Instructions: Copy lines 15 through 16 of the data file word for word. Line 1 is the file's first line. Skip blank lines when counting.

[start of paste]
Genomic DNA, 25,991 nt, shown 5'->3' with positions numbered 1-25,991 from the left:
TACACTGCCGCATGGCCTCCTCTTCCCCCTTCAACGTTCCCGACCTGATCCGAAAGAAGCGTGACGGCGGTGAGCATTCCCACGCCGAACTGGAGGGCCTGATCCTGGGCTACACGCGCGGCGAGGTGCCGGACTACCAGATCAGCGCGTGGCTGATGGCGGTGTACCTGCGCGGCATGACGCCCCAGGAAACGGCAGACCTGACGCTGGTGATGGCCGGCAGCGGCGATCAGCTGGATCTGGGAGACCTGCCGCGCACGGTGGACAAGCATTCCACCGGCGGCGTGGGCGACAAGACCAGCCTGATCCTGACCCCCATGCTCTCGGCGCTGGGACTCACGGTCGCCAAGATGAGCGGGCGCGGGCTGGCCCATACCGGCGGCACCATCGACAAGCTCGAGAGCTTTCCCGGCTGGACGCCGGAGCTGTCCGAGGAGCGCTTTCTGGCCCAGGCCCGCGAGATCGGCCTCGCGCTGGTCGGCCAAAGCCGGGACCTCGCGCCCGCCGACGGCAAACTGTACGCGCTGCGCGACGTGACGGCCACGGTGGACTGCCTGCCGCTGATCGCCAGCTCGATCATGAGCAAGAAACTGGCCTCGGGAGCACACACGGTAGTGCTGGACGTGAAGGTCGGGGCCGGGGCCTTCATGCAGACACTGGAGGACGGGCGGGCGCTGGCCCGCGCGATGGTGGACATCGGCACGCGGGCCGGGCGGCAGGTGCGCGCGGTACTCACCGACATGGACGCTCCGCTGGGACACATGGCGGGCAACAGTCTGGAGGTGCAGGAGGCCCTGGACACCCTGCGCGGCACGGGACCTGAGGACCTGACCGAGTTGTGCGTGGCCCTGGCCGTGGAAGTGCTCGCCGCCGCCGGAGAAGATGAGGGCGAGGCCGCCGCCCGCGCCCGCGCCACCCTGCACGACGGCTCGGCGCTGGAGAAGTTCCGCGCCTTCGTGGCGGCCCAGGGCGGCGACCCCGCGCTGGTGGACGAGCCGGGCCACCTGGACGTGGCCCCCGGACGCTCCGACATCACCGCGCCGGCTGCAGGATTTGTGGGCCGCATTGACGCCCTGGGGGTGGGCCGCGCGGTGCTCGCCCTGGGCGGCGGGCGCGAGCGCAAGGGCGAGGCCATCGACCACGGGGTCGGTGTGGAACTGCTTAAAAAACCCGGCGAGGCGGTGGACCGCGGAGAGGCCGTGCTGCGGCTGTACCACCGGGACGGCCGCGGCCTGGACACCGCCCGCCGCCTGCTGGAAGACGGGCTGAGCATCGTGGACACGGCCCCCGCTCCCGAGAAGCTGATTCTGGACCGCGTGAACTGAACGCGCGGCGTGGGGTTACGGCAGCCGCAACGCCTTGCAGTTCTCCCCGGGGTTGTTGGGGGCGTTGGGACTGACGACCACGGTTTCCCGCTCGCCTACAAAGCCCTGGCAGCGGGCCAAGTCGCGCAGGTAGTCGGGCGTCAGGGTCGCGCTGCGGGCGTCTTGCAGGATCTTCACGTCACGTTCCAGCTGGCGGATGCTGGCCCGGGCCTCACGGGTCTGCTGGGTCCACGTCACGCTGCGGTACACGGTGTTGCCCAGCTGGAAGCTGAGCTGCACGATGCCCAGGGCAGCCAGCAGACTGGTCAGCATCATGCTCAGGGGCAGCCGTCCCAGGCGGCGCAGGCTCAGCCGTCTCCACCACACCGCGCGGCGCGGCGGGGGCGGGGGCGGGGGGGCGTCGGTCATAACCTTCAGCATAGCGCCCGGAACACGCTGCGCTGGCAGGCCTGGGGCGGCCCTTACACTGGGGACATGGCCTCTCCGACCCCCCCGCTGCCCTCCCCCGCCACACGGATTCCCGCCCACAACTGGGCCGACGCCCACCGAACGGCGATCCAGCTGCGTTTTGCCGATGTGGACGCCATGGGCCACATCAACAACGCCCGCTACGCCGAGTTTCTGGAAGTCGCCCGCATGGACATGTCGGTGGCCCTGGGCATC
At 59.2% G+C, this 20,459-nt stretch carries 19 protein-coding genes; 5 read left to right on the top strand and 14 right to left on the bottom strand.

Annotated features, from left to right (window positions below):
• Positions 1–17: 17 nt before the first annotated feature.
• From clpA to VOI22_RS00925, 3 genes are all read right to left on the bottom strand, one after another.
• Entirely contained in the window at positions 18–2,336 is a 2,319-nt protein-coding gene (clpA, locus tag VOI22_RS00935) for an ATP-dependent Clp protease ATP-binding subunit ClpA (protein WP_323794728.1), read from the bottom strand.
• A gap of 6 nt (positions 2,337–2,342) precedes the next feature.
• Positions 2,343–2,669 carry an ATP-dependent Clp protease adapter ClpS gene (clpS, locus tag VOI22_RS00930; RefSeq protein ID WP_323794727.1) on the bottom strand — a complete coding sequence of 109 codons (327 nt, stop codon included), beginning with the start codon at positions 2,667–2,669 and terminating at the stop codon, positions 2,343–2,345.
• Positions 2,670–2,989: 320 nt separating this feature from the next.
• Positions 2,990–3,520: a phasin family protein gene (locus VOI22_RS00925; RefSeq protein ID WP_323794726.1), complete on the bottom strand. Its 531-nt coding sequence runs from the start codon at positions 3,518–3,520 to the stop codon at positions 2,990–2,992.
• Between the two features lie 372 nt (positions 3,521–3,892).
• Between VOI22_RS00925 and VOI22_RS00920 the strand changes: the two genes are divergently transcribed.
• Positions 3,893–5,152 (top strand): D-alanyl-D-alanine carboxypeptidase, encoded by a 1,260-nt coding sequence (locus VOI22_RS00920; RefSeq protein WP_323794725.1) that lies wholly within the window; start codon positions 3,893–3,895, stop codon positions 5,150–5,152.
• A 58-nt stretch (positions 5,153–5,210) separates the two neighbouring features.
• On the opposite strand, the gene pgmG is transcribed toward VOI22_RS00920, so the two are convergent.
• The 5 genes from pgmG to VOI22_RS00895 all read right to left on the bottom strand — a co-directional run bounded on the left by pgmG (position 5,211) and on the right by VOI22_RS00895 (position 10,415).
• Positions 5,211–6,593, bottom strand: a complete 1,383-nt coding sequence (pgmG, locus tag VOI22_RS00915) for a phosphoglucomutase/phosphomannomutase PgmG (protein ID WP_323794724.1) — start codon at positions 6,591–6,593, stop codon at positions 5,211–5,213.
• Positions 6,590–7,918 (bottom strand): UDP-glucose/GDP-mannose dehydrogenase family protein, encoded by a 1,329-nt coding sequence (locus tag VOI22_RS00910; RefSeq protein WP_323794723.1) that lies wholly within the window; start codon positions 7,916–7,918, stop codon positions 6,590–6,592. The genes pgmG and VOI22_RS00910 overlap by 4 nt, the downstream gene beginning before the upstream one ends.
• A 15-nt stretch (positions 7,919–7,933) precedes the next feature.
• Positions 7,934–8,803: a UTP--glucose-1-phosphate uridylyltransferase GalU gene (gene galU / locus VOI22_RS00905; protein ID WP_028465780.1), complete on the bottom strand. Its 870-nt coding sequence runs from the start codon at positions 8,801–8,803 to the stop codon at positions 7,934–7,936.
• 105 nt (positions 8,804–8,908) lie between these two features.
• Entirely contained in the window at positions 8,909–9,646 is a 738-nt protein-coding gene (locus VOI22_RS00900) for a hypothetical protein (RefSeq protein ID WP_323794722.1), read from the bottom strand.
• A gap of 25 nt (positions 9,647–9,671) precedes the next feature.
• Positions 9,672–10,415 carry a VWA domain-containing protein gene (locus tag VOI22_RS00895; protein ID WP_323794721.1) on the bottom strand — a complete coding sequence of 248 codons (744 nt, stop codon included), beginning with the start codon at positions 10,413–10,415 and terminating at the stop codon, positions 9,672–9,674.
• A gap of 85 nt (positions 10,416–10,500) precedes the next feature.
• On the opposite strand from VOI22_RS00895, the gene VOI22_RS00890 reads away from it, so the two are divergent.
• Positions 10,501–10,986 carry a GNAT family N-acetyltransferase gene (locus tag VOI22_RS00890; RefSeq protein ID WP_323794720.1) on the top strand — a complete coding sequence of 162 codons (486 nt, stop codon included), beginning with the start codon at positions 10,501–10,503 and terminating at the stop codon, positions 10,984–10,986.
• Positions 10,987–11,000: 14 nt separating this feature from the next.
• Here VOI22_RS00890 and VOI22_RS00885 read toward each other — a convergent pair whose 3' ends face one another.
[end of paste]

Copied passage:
• A 58-nt stretch (positions 5,153–5,210) separates the two neighbouring features.
• On the opposite strand, the gene pgmG is transcribed toward VOI22_RS00920, so the two are convergent.